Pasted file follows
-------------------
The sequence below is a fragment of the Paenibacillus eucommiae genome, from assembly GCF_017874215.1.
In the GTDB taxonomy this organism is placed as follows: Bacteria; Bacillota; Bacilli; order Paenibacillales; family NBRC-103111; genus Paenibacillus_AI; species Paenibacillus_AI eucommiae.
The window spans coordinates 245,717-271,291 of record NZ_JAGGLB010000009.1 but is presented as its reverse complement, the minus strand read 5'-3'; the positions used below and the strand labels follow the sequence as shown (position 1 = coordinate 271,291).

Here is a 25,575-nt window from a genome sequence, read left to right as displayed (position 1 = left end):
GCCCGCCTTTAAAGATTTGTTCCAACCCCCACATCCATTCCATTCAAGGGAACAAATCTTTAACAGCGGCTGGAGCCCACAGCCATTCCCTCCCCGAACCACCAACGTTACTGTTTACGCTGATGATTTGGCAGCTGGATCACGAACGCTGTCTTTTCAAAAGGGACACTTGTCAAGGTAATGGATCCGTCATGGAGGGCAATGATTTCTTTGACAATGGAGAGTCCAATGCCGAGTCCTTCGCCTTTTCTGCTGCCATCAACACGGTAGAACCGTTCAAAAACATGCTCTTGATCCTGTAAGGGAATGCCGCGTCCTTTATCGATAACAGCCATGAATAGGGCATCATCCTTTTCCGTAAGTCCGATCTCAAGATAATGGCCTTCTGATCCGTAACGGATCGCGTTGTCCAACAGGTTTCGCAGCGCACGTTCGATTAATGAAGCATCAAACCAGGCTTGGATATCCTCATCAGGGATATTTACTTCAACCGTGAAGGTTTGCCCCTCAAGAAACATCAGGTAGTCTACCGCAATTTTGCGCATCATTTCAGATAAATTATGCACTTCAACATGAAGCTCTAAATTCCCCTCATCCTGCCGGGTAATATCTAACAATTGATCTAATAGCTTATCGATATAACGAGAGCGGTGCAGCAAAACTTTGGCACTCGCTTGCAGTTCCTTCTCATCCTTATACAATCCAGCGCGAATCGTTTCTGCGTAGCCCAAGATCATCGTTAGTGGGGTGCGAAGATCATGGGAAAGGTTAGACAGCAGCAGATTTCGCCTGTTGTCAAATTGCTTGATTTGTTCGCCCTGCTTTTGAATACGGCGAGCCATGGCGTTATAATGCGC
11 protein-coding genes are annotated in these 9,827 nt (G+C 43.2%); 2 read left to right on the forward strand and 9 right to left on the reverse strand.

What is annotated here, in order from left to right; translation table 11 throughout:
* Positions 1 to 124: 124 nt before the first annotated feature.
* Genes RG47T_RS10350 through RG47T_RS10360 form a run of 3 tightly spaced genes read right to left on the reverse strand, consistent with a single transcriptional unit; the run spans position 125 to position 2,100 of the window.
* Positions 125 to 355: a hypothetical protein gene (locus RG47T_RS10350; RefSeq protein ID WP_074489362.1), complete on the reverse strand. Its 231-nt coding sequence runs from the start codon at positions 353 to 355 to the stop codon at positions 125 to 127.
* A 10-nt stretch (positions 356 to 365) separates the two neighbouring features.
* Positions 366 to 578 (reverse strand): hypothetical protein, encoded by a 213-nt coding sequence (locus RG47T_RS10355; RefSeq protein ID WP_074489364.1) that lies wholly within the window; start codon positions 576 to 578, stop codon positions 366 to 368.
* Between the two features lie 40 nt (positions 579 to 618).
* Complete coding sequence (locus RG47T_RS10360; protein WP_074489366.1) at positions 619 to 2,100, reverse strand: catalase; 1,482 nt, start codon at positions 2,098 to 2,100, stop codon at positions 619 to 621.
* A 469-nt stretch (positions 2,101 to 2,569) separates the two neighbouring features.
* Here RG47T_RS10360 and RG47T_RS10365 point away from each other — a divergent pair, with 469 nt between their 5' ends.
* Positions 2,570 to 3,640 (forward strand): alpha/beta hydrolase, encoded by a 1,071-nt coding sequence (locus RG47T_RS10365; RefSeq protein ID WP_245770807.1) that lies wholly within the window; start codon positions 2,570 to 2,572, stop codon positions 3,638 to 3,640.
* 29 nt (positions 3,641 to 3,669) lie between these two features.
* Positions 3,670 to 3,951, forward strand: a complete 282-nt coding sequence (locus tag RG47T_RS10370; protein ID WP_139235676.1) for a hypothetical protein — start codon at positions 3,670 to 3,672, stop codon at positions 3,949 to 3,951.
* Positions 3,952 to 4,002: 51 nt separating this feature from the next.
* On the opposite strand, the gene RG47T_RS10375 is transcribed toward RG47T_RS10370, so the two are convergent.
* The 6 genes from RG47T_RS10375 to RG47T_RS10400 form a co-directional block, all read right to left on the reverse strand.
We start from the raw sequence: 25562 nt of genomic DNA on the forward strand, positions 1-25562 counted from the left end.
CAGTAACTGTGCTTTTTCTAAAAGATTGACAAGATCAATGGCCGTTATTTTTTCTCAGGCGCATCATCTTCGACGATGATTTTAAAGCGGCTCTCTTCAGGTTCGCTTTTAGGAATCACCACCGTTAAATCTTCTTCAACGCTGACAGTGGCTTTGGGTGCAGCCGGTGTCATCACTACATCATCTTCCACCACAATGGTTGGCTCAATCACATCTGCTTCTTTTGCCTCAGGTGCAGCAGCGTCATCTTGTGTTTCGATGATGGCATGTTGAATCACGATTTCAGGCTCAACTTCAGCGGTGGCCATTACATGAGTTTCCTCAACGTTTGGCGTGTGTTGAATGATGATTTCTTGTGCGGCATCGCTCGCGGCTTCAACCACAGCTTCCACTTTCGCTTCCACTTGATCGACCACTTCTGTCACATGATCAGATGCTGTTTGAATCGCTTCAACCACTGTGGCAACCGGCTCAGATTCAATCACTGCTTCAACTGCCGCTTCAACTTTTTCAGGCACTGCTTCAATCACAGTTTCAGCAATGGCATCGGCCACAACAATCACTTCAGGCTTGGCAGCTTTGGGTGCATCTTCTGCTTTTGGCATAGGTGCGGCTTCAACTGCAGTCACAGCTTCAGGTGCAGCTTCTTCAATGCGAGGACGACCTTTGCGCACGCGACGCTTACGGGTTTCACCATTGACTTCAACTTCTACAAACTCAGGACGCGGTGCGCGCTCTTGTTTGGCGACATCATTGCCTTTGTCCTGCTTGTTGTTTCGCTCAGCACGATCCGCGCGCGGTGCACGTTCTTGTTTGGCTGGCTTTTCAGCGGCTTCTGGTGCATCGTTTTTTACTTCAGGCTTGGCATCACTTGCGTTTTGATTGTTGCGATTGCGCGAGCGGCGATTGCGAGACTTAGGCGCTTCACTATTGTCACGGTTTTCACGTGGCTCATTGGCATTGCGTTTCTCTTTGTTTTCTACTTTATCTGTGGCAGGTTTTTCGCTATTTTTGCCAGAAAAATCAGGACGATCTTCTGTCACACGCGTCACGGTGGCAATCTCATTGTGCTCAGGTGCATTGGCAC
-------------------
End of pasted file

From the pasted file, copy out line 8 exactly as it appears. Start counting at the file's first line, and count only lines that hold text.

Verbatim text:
* Positions 1 to 124: 124 nt before the first annotated feature.